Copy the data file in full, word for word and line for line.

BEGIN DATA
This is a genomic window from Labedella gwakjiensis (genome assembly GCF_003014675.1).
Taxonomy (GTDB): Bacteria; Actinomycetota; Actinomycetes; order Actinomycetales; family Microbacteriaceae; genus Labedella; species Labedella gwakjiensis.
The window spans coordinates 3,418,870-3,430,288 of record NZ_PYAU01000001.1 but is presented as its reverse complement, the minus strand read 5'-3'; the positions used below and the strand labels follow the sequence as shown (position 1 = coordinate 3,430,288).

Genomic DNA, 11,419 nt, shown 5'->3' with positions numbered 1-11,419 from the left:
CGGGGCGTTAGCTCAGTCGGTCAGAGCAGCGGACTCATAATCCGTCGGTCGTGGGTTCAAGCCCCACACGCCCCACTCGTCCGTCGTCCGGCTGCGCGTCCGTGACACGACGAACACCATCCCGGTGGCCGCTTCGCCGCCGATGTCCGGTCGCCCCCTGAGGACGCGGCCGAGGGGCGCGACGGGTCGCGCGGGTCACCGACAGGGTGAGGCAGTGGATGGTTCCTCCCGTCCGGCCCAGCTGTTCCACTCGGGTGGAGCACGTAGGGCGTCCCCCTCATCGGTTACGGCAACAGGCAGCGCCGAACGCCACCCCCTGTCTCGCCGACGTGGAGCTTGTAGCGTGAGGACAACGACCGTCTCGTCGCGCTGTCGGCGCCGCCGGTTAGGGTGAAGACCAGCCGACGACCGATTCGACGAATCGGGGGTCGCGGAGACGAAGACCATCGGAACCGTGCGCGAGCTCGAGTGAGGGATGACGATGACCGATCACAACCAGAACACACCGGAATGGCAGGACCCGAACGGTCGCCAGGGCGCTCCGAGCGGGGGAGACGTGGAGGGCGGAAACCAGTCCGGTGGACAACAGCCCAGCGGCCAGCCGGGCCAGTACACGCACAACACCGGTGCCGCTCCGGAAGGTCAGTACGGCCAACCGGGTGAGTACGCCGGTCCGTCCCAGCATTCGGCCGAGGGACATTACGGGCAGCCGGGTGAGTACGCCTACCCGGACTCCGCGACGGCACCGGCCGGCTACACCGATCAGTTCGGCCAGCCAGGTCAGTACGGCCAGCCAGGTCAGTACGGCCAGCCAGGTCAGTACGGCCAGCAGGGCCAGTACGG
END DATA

This is a genomic window from Labedella gwakjiensis (genome assembly GCF_003014675.1).
Taxonomy (GTDB): Bacteria; Actinomycetota; Actinomycetes; order Actinomycetales; family Microbacteriaceae; genus Labedella; species Labedella gwakjiensis.
The window spans coordinates 3,418,870-3,430,288 of record NZ_PYAU01000001.1 but is presented as its reverse complement, the minus strand read 5'-3'; the positions used below and the strand labels follow the sequence as shown (position 1 = coordinate 3,430,288).

Genomic DNA, 11,419 nt, shown 5'->3' with positions numbered 1-11,419 from the left:
CGGGGCGTTAGCTCAGTCGGTCAGAGCAGCGGACTCATAATCCGTCGGTCGTGGGTTCAAGCCCCACACGCCCCACTCGTCCGTCGTCCGGCTGCGCGTCCGTGACACGACGAACACCATCCCGGTGGCCGCTTCGCCGCCGATGTCCGGTCGCCCCCTGAGGACGCGGCCGAGGGGCGCGACGGGTCGCGCGGGTCACCGACAGGGTGAGGCAGTGGATGGTTCCTCCCGTCCGGCCCAGCTGTTCCACTCGGGTGGAGCACGTAGGGCGTCCCCCTCATCGGTTACGGCAACAGGCAGCGCCGAACGCCACCCCCTGTCTCGCCGACGTGGAGCTTGTAGCGTGAGGACAACGACCGTCTCGTCGCGCTGTCGGCGCCGCCGGTTAGGGTGAAGACCAGCCGACGACCGATTCGACGAATCGGGGGTCGCGGAGACGAAGACCATCGGAACCGTGCGCGAGCTCGAGTGAGGGATGACGATGACCGATCACAACCAGAACACACCGGAATGGCAGGACCCGAACGGTCGCCAGGGCGCTCCGAGCGGGGGAGACGTGGAGGGCGGAAACCAGTCCGGTGGACAACAGCCCAGCGGCCAGCCGGGCCAGTACACGCACAACACCGGTGCCGCTCCGGAAGGTCAGTACGGCCAACCGGGTGAGTACGCCGGTCCGTCCCAGCATTCGGCCGAGGGACATTACGGGCAGCCGGGTGAGTACGCCTACCCGGACTCCGCGACGGCACCGGCCGGCTACACCGATCAGTTCGGCCAGCCAGGTCAGTACGGCCAGCCAGGTCAGTACGGCCAGCCAGGTCAGTACGGCCAGCAGGGCCAGTACGG